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The Bird with the Crystal Plumage (1969)

Cast: Tony Musante, Suzy Kendall, Eva Renzi, more...
Director: Dario Argento
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Studio: Vci Video
Genre: Cult, Giallo
Running Time: 98 min.
Languages: English
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This trend-setting thriller put its director, Dario Argento, on the international map and began a flood of imitative mystery-horror hybrids which dominated Italian genre output in the early 1970s. Tony Musante, best known for the television series Toma, portrays an American who witnesses the murder of a woman at a trendy Rome art gallery. Before long, Musante finds himself targeted by a mysterious killer. Based on a story by Byron Edgar Wallace, Bird and hints at the flamboyance which would become Argento's trademark. This and Argento's subsequent two films Il Gatto a Nove Code and Quattro Mosche di Velluto Grigio were much less horror-oriented than his later work. ~ Robert Firsching, All Movie Guide

Special Features

  • Theatrical Trailer
  • Isolated Original Soundtrack

GreenCine Member Reviews

Psychological Thriller sans the Psychology by hecklongtree January 8, 2007 - 4:59 PM PST
"The Bird with the Crystal Plumage" is Dario Argento's directorial debut, and according to the imdb, an uncredited adaptation of "The Screaming Mimi," a novel by noted pulp writer Fredric Brown.

An American writer in Italy (Tony Musante, later to star as TV detective "Toma") passes a gallery window and witnesses a woman's apparent attack inside--an attack the police believe is linked to series of unsolved murders. The American wants to go back to the states, but the cops prevent him from leaving, holding his passport till he can remember details that will help them crack the case. And so Musante plays amateur detective, investigating the case, so that he can get his passport back and return home. It's the old Hitchcock plot from"Rear Window" and "The Man Who Knew Too Much,"where a private citizen witnesses a crime and winds up playing amatuer sleuth, since the cops can't solve the case by themselves.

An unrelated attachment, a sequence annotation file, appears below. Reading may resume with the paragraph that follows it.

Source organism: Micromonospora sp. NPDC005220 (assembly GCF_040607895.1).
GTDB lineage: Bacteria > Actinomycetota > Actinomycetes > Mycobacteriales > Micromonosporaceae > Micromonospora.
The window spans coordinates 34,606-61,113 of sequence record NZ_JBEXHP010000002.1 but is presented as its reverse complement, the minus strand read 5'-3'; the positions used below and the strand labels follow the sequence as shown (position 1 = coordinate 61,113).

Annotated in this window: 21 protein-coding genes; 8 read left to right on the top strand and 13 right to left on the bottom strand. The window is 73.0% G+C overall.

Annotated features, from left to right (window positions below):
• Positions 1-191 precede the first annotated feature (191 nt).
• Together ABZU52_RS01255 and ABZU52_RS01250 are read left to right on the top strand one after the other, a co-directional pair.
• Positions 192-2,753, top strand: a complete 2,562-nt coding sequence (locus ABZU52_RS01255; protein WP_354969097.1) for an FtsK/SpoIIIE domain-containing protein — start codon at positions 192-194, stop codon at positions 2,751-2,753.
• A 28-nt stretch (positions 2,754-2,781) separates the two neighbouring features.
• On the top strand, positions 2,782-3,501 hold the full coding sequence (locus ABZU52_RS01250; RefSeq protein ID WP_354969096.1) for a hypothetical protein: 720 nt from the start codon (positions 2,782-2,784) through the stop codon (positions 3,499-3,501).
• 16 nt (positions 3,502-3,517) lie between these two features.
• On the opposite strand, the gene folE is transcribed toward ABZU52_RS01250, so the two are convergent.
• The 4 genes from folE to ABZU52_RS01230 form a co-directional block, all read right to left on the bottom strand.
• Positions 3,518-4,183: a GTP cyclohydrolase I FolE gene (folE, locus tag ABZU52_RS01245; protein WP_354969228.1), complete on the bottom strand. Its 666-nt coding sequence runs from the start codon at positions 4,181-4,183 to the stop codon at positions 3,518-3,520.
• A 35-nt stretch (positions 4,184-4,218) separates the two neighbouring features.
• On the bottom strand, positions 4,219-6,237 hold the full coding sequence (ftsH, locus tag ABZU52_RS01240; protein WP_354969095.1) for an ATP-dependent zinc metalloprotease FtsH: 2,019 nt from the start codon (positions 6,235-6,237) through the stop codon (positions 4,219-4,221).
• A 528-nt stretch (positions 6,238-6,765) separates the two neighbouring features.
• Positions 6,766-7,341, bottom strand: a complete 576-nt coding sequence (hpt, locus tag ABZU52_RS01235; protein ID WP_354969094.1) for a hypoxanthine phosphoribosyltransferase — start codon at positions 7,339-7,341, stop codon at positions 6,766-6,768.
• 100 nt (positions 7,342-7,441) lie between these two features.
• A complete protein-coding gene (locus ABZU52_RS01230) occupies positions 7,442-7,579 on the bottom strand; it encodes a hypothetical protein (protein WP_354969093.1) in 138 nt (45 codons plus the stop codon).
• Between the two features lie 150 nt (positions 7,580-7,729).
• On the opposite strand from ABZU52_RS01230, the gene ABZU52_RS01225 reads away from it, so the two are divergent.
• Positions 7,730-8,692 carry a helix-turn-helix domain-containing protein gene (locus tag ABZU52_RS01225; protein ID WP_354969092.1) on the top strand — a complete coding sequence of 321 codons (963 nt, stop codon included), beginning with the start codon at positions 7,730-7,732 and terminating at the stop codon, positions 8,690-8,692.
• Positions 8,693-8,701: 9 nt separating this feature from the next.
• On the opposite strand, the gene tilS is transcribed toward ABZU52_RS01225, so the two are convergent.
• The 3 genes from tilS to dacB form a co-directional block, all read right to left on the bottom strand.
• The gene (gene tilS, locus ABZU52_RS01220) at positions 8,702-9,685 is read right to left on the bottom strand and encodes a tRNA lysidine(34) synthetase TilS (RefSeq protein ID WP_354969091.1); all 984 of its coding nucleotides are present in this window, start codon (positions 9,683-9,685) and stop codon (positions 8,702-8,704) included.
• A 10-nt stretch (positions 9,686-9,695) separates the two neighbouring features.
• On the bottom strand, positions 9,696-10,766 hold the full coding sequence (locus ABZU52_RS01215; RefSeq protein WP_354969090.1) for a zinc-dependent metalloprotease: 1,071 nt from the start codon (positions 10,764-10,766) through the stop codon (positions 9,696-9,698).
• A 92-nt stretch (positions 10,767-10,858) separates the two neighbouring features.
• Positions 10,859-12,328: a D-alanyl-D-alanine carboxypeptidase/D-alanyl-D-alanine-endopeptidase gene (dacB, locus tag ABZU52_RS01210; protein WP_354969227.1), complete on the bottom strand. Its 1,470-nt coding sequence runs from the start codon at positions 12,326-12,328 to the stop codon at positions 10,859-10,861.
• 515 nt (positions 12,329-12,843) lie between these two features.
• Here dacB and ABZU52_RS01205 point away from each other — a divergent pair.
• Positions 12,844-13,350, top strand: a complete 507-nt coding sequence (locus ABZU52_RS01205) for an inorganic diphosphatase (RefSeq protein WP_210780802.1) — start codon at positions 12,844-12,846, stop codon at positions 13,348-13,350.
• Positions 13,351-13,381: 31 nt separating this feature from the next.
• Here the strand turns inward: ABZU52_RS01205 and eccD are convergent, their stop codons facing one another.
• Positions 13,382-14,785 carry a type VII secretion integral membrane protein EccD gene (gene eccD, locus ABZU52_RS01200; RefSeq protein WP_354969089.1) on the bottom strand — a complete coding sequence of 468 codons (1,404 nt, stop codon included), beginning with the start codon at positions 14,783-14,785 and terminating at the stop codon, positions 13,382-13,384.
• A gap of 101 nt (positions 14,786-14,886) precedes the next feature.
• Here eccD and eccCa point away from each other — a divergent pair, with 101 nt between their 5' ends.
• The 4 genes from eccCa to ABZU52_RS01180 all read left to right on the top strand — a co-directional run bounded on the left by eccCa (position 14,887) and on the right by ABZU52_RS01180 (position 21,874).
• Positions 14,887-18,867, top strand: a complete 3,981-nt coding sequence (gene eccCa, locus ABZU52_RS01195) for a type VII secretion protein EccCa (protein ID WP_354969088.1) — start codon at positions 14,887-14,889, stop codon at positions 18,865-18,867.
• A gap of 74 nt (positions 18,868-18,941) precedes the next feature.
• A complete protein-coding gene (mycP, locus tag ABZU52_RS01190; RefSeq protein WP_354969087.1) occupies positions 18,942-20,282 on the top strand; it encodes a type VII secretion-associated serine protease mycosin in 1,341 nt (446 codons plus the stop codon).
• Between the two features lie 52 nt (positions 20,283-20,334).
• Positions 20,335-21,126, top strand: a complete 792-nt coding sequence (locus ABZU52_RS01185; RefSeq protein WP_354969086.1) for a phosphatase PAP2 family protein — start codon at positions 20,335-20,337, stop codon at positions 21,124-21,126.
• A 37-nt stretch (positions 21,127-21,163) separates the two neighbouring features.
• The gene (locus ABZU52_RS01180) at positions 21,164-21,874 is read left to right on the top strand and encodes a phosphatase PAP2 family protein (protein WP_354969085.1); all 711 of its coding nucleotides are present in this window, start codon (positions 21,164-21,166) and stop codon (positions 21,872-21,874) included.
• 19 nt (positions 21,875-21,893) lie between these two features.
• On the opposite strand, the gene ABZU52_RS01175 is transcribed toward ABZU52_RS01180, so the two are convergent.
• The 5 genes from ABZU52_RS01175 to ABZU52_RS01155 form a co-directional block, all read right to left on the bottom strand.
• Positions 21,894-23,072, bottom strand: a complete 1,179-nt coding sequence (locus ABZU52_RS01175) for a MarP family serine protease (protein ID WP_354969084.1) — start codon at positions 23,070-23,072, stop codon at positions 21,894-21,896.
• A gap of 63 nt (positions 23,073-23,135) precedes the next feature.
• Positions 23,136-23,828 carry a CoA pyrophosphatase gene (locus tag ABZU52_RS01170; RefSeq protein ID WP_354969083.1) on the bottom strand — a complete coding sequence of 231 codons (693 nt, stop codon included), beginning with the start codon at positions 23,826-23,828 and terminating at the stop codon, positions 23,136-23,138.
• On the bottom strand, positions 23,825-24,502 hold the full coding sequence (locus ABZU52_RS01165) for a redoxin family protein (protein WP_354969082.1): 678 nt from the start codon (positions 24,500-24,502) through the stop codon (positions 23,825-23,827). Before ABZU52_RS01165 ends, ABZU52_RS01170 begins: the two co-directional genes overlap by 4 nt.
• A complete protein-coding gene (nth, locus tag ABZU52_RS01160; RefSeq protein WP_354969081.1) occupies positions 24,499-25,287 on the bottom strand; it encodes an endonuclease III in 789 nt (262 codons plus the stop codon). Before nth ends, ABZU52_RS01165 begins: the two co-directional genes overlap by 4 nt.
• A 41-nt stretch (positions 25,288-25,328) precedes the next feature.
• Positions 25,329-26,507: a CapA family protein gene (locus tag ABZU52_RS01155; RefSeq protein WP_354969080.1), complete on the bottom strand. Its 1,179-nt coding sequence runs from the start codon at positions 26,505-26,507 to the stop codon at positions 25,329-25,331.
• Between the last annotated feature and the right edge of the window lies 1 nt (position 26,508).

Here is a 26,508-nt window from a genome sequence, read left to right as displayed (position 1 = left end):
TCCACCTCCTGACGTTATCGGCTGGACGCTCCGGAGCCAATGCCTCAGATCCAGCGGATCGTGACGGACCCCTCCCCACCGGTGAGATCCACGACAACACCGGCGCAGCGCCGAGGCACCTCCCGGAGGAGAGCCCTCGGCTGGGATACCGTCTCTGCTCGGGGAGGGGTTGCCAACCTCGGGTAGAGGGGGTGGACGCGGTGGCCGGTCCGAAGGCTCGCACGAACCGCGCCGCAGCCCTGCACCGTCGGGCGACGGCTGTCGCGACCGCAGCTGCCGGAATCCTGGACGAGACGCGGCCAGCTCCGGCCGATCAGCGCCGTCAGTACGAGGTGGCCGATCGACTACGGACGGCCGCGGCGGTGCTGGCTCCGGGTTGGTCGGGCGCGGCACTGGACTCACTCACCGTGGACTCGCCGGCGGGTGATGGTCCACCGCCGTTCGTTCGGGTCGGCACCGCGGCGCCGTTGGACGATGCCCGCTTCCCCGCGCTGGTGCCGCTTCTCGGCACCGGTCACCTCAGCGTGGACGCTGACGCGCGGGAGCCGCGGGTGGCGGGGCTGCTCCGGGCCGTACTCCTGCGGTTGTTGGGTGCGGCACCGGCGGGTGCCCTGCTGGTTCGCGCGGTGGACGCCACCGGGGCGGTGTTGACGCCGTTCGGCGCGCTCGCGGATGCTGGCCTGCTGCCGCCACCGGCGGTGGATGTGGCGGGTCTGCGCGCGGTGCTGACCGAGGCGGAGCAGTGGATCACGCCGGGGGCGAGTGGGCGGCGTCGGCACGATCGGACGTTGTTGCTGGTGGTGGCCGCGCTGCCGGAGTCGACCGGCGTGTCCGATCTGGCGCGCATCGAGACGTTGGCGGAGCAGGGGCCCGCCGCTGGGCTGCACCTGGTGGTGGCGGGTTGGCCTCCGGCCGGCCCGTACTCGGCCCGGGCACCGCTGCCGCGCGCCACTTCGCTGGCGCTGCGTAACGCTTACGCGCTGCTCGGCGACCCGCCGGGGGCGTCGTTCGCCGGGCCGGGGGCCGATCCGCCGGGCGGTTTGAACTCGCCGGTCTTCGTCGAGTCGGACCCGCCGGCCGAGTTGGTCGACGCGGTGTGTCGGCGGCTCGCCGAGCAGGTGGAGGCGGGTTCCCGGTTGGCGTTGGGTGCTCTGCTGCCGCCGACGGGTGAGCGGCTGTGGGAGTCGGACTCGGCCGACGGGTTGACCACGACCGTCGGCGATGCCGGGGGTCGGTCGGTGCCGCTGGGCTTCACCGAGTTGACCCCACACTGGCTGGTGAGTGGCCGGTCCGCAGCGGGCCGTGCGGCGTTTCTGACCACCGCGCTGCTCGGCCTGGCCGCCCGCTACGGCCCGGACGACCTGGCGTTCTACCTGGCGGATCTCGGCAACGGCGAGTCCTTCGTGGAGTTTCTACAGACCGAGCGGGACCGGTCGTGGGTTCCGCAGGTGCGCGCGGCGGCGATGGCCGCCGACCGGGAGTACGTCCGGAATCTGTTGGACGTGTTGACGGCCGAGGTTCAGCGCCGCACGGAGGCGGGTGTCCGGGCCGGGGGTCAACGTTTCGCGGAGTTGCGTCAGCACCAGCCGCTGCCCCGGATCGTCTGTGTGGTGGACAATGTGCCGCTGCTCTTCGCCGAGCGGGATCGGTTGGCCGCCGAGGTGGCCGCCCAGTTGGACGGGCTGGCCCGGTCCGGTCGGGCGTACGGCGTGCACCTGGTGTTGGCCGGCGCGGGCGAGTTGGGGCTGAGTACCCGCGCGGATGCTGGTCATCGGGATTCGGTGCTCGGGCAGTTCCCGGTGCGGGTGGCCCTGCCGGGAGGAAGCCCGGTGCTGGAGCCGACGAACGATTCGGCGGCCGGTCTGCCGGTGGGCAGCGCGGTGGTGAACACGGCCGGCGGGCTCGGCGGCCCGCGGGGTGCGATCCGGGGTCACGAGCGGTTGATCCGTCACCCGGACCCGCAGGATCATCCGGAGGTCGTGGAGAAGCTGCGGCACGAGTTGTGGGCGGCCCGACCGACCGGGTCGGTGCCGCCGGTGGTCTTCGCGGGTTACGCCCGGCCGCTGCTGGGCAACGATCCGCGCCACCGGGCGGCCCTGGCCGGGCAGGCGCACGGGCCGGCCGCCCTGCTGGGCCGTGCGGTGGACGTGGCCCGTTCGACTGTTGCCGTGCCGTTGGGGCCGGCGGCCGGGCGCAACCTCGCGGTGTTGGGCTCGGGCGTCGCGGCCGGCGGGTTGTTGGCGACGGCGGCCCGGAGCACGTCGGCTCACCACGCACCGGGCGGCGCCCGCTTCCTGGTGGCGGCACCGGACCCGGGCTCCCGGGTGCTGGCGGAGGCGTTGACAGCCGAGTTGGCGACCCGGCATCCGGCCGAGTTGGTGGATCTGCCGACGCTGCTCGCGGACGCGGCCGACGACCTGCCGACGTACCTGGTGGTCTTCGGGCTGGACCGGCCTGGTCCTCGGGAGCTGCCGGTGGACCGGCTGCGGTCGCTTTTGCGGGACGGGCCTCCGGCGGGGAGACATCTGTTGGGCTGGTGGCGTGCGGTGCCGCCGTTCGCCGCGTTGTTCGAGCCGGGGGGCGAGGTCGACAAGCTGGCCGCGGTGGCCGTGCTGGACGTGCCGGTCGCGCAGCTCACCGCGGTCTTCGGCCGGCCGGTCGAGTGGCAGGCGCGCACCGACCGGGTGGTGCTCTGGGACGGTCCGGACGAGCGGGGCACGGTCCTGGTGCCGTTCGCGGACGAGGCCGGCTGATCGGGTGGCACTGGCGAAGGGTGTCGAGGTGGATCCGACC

The film features great Ennio Morricone music and beautiful Vittorio Storaro cinematography. The film's problem is with the script. "The Bird with the Crystal Plumage," as Dario Argento wrote it, is a psycholgical thriller in which the villain's psychology is never developed. We never really know why the killer commits the crimes. Sure, there's a psychologist at the end who proffers an explanation la Simon Oakland in "Psycho," but here it appears that the shrink is just bluffing. He doesn't really know either.

It's like Orson Welles said: "Even a villain has his reasons." The problem with this film, and with Argento's films in general, is that the villain really has no reasons. Argento depicts scenes of violence against women solely for their prurient appeal, and then he wonders why people call him a misogynist.

"No! Ursula Andress belongs with the transvestites, not the perverts!" by ColonelKong September 20, 2003 - 10:17 AM PDT
7 out of 7 members found this review helpful
The Bird With the Crystal Plumage is an above-average late 60s/early 70s giallo and not bad for a directing debut, but it's not really a film I'd show to people to demonstrate why Argento is a great director (for that I'd use Deep Red, Suspiria, Tenebre, and maybe Inferno). It doesn't have a highly original storyline, it uses the same "man wrongly accused who has to clear himself" motif from several Hitchcock films, and the sinister black-clad killer comes straight out of Mario Bava's superior film Blood and Black Lace/Sei Donne Per L'Assasino, but the film is interesting for Argento buffs as it does have some prototypical elements of his later films (without giving away too much, Tenebre has a somewhat similar climactic scene, and it has a shot of someone bending down to reveal someone behind them and then standing back up similar to one in Tenebre which Brian De Palma has borrowed a couple of times). Ennio Morricone contributes a nice spooky avant garde jazz-influenced score, but I don't think Argento had quite the same rapport with Morricone as a composer as he did with the group Goblin. The Bird With Crystal Plumage is also notable for being an early film for famed Bertolucci and Apocalypse Now cameraman Vittorio Storaro.

The Bird With Crystal Plumage is worth seeing if you're already an Argento fan (as are the two other films in his "Animal Trilogy" The Cat O' Nine Tails and Four Flies on Grey Velvet [which isn't on DVD right now] which I would rank above this film but below Deep Red, which I consider Argento's first great film [maybe I'm a little biased since it's the first one I saw]), but it's not the place to start out if you're new to Argento's films.

Oh yes, unlike several other early 70's gialli, there actually is an explaination for the film's baroque title.

GreenCine Member Rating

(Average 7.13)
165 Votes
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